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Djibouti Transportation 2015

SOURCE: 2015 CIA WORLD FACTBOOK AND OTHER SOURCES











Djibouti Transportation 2015
SOURCE: 2015 CIA WORLD FACTBOOK AND OTHER SOURCES


Page last updated on June 22, 2014

Airports:
13 (2013)
country comparison to the world: 152
[see also: Airports country ranks ]

Airports - with paved runways:
total: 3
over 3,047 m: 1
2,438 to 3,047 m: 1
1,524 to 2,437 m: 1 (2013)

Airports - with unpaved runways:
total: 10
1,524 to 2,437 m: 1
914 to 1,523 m: 7
under 914 m:

2 (2013)

Railways:
total: 100 km (Djibouti segment of the 781 km Addis Ababa-Djibouti railway)
country comparison to the world: 126
narrow gauge: 100 km 1.000-m gauge
note: railway is under joint control of Djibouti and Ethiopia but is largely inoperable (2008)
[see also: Railways country ranks ]

Roadways:
total: 3,065 km
country comparison to the world: 165
paved: 1,226 km
unpaved: 1,839 km (2000)
[see also: Roadways country ranks ]

Ports and terminals:
major seaport(s): Djibouti

Transportation - note:
while attacks decreased significantly in 2012, the International Maritime Bureau reports offshore waters in the Gulf of Aden remain a high risk for piracy; the presence of several naval task forces in the Gulf of Aden and additional anti-piracy measures on the part of ship operators, including the use of on-board armed security teams, contributed to the drop in incidents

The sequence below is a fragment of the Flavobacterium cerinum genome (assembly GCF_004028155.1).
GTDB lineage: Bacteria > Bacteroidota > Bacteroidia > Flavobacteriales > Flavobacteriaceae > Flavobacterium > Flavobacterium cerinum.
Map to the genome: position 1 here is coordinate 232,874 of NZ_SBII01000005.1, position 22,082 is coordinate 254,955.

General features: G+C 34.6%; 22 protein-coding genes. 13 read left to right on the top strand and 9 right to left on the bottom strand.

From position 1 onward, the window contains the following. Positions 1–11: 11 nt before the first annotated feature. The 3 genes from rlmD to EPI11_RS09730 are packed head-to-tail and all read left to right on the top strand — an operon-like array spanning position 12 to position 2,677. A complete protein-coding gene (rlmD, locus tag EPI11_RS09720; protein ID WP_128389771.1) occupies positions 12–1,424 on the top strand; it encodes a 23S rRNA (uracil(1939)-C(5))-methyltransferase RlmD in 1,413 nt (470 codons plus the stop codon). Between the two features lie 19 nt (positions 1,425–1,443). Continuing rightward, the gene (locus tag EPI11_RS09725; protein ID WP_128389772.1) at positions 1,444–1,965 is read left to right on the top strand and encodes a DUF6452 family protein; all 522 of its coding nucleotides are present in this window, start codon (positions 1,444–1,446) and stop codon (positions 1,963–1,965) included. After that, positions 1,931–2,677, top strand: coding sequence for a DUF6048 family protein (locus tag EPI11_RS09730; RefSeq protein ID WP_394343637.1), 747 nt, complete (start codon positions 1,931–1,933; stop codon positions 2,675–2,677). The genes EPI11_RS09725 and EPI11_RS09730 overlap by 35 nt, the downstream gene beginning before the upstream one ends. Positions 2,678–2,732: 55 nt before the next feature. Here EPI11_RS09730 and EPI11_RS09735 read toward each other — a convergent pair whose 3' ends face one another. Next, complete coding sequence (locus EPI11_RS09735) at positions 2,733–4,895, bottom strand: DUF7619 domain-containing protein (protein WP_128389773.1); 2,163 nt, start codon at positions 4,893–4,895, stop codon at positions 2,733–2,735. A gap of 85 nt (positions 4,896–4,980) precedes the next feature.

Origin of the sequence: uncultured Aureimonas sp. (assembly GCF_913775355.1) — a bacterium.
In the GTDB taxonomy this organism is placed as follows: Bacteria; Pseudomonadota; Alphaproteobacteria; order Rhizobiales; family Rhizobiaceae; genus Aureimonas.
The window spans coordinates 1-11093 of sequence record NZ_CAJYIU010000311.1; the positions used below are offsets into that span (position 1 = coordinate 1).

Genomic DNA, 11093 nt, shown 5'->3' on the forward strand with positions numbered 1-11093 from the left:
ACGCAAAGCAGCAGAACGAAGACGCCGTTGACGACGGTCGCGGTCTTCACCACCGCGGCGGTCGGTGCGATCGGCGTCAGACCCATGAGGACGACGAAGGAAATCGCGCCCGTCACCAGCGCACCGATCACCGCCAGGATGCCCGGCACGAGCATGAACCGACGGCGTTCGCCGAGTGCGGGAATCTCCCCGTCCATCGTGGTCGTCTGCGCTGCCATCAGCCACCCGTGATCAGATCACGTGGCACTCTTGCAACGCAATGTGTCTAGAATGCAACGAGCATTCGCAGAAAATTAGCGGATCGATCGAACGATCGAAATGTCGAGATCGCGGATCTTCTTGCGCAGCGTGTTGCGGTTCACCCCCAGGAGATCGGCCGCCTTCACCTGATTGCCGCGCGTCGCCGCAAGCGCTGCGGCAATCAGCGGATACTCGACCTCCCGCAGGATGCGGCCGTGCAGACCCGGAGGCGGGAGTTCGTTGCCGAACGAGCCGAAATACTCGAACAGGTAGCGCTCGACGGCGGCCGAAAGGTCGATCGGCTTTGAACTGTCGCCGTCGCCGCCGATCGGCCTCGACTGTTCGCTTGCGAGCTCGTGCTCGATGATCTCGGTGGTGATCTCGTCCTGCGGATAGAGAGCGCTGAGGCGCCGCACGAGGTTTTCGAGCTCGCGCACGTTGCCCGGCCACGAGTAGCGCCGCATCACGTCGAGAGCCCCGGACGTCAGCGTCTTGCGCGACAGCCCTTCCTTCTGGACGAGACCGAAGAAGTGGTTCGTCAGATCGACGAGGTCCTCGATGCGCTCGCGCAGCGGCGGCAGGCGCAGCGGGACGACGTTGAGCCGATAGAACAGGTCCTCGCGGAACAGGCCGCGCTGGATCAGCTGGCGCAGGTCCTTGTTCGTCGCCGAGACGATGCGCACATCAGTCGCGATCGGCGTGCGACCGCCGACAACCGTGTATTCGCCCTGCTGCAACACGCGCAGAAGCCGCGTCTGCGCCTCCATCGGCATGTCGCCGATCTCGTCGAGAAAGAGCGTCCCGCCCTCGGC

NOTE: 1) The information regarding Djibouti on this page is re-published from the 2015 World Fact Book of the United States Central Intelligence Agency. No claims are made regarding the accuracy of Djibouti Transportation 2015 information contained here. All suggestions for corrections of any errors about Djibouti Transportation 2015 should be addressed to the CIA.
2) The rank that you see is the CIA reported rank, which may habe the following issues:
  a) They assign increasing rank number, alphabetically for countries with the same value of the ranked item, whereas we assign them the same rank.
  b) The CIA sometimes assignes counterintuitive ranks. For example, it assigns unemployment rates in increasing order, whereas we rank them in decreasing order






This page was last modified 02-Mar-15
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